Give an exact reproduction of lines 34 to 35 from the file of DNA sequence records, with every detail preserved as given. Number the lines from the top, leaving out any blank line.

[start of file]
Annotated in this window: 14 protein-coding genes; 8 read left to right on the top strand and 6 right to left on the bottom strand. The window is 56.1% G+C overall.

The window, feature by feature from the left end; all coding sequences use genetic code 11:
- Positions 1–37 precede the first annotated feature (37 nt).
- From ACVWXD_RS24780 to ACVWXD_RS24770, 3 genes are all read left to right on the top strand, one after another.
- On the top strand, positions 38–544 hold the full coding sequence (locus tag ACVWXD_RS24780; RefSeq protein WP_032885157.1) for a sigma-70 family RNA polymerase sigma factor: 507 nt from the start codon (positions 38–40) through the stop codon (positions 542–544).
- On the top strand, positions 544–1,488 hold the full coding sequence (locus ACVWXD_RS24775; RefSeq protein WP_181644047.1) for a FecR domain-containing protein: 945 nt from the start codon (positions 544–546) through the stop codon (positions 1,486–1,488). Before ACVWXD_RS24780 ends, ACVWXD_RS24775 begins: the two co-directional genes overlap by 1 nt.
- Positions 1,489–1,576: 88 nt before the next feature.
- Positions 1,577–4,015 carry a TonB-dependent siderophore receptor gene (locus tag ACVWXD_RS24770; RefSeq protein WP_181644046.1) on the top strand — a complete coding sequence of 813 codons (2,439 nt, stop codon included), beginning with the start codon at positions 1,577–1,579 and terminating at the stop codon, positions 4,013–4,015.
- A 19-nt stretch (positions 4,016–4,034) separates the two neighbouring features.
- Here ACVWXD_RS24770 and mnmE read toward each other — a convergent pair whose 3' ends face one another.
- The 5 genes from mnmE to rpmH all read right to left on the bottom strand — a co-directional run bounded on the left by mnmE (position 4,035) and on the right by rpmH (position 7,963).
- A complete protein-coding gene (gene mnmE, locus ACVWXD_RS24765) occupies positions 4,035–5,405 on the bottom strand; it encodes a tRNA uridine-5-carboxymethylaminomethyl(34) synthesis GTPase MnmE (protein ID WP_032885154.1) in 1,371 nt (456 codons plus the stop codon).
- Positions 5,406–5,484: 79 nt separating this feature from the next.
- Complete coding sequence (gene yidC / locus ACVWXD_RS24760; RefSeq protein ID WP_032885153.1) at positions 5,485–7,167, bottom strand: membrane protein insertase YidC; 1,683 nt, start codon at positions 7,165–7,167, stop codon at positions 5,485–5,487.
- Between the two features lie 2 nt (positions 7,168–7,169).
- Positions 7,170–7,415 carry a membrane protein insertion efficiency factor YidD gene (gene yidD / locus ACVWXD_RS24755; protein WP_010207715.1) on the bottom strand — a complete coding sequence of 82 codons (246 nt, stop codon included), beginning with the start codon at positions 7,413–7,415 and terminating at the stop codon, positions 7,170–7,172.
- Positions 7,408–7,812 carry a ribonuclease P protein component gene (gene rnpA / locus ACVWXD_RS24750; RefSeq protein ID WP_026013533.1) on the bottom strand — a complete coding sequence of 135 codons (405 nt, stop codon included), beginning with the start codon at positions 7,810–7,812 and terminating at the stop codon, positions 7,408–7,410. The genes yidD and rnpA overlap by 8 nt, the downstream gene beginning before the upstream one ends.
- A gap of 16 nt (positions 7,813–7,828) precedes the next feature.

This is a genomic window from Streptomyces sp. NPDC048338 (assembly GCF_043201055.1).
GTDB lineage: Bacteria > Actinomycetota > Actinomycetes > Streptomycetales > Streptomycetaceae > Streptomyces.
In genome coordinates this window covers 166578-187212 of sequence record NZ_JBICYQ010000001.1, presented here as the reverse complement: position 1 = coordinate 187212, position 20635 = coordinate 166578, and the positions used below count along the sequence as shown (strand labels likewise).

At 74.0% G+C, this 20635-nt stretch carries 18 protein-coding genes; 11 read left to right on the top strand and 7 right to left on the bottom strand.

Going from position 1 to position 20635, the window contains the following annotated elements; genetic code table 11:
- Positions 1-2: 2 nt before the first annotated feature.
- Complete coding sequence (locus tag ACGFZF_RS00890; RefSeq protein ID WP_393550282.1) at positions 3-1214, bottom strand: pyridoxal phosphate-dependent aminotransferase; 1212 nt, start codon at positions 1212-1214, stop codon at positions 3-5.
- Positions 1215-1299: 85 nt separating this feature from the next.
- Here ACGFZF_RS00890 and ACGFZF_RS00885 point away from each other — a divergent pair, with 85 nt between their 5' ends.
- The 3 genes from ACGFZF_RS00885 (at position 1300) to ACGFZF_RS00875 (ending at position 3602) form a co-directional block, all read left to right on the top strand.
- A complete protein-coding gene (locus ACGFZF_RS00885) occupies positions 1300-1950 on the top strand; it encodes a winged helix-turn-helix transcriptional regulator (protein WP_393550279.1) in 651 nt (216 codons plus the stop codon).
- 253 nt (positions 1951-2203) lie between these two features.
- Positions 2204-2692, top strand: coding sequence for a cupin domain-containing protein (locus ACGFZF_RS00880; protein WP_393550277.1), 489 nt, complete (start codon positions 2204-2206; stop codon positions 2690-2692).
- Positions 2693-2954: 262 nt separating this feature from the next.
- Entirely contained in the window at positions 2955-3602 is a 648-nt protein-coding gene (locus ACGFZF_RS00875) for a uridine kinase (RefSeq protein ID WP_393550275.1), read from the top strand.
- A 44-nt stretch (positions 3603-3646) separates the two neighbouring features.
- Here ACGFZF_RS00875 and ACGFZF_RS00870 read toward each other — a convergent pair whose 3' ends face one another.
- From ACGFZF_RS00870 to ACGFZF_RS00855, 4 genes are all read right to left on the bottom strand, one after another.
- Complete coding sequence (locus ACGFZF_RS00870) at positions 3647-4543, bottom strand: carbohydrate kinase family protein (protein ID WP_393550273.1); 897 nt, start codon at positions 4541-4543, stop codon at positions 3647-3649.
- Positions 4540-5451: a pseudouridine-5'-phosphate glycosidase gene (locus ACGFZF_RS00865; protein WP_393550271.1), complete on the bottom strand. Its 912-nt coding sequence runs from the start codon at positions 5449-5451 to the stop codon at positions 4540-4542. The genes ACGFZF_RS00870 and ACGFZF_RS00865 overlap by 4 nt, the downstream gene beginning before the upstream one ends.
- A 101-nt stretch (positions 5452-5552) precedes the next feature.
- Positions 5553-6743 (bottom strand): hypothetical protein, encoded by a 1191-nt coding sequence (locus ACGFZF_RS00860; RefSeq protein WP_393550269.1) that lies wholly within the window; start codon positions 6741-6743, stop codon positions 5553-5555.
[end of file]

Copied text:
- A 44-nt stretch (positions 3603-3646) separates the two neighbouring features.
- Here ACGFZF_RS00875 and ACGFZF_RS00870 read toward each other — a convergent pair whose 3' ends face one another.